In their conversation it is clear that communication is strained:

Money is the solution to the hardship depicted in Verspeelde Lente, either by moving to the cities to get work in the factories or on the gold mines, or by marrying a wealthy landowner. But the film is much more than just a portrayal of class distinctions and the traumatic urbanisation of the Afrikaner. It is also an authentic chronicle of the Afrikaner of the 1930s, as well as a sensitive portrayal of the female psyche, and human longings. Jan Greyling's loneliness after the death of his wife after a marriage of 28 years is prominent. It also ends with signs of loneliness in Hermaans, his life reduced to one-night stands and booze.

The Afrikaner wedding is an example of the authenticity of Van Rensburg's film and it shows the flaws in the depiction of similar social gatherings in Delbeke's The Schoolmaster. Pop's father's speech about the loss of a daughter, in fact, the gaining of a bourgeois lifestyle, beautifully symbolised by Pop's mother's new shoes, exemplifies Van Rensburg's knowledge of a specific culture and characterisation. The remarks of the guests are typical of the great rituals of Afrikanerdom. The jokes, Boer music and dances are also authentic perhaps one of the best portrayals of Afrikanerdom on the screen. Similarly brilliant scenes of Afrikaner rituals are to be found in The Fourth Reich. In this sequence, the moral dilemma of Pop (beautifully portrayed by Elize Cawood) regarding her marriage, is handled with great sensitivity. She goes to her bedroom. She tries to smile while watching children playing outside the house on a bicycle. This reminds her of Hermaans and, possibly their children. She remarks to her mother: "I want to stay here ... I don't want to go away."

Van Rensburg's depiction of her anxiety on her wedding night is also remarkable. His detail of her initial class position is admirable, for example her reaction when she gets coffee in bed the next morning. She is not accustomed to such a lifestyle. At the breakfast table, she says: "I don't want to eat porridge ever in my life again." Her table manners and use of language also betray her class position. Van Rensburg shows her naivety in several memorable scenes: when Jan Greyling asks her what she wants from town, she says, "Sweets!" When he arrives from town, she jumps through the window and runs to him, not as a wife but as a child. When Jan tries to show her the vastness of his "kingdom", she remarks: "Are we going to stay here the whole day like baboons?" But everything changes and Pop changes: towards the end of the film, Jan brings her pearls, not sweets, and she has lost her naivety.

In another sequence, Van Rensburg touches upon the issue of Afrikaner nationalism that is a major theme in his later Heroes and The Fourth Reich. Hermaans and Pop meet in the ruins and Hermaans mentions to her that he is joining a union at the mines. He says:

The workers are the bosses of the mine. We are many. Without us they can't do the work. If Hermaans Cronjé complains to the mine bosses, they only laugh. But we have a union, an organisation that exists for the workers. And if the union speaks, then the bosses listen. The days of exploitation, of treating the workers as slaves, are gone. It is not a scandal to be a worker. There is money. And if everyone stands together, we have power.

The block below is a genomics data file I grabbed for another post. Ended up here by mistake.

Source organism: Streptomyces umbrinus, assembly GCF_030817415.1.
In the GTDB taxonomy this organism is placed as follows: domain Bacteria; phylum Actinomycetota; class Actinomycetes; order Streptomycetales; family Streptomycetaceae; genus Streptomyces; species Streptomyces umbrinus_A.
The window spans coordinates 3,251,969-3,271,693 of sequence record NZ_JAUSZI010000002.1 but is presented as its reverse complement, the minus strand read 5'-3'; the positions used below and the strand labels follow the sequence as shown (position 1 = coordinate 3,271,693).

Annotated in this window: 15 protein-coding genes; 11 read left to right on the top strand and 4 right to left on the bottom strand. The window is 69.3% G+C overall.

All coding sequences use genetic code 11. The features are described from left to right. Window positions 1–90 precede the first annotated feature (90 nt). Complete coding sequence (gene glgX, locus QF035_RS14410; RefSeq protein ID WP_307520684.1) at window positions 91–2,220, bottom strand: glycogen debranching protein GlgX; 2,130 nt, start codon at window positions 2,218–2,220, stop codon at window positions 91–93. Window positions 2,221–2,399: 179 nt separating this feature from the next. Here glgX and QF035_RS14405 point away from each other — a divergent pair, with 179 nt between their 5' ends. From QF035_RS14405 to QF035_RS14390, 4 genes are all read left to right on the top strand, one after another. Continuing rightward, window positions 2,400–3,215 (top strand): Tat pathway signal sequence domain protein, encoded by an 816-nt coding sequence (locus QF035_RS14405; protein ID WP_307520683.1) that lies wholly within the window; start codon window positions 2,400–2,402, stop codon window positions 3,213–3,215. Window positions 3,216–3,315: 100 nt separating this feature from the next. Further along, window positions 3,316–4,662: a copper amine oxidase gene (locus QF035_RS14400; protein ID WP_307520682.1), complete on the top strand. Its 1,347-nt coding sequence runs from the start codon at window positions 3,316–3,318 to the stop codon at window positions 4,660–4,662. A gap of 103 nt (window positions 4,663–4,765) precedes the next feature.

Van Rensburg probably refers here to the Afrikaner Broederbond's(4) attempts in the 1930s to promote both Afrikaner unity and Afrikaner economic power within the so-called 'economic movement'. For the Broederbond, class cleavages as well as political divisions threatened the prospects of Afrikaner unity, with the most glaring manifestation of class cleavage among Afrikaners being provided by the persistent 'poor white' problem. The purpose of the economic movement was consequently both to mobilise Afrikaner capital and to alleviate Afrikaner poverty.

At the same time, Christian National trade unions were promoted in opposition to existing unions in order to wean Afrikaans-speaking workers away from organisations based on class, to improve their position in the white labour force, and capture their support for nationalism. Hermaans probably refers in Verspeelde Lente to the Afrikanerbond van Mynwerkers(5), a union that was formed in 1937 in opposition to the Mine Workers' Union.

Van Rensburg refers in the series to the Fusion Government of General Hertzog and General Jan Smuts, and ultimately its break-up in September 1939 over the question of South Africa's neutrality or participation with Great Britain in WWII. This is also the theme of Heroes and to a large extent of The Fourth Reich. But let's move first to two other films that portray the struggle for land in the 1930s: Die Perdesmous and The Native Who Caused All The Trouble.

After the realistic style and linear structure of Verspeelde Lente, Van Rensburg used a complex narrative structure in both Die Perdesmous and The Native Who Caused All The Trouble. To some extent it is similar to the structure that he and scriptwriter Johan van Jaarsveld used in Doktor Con Viljee se Overberg. The structure consists of more than one character's perspective. There is also an element of a journalistic approach in terms of hand-held shots of quasi-interviews with characters giving their subjective opinion of an incident.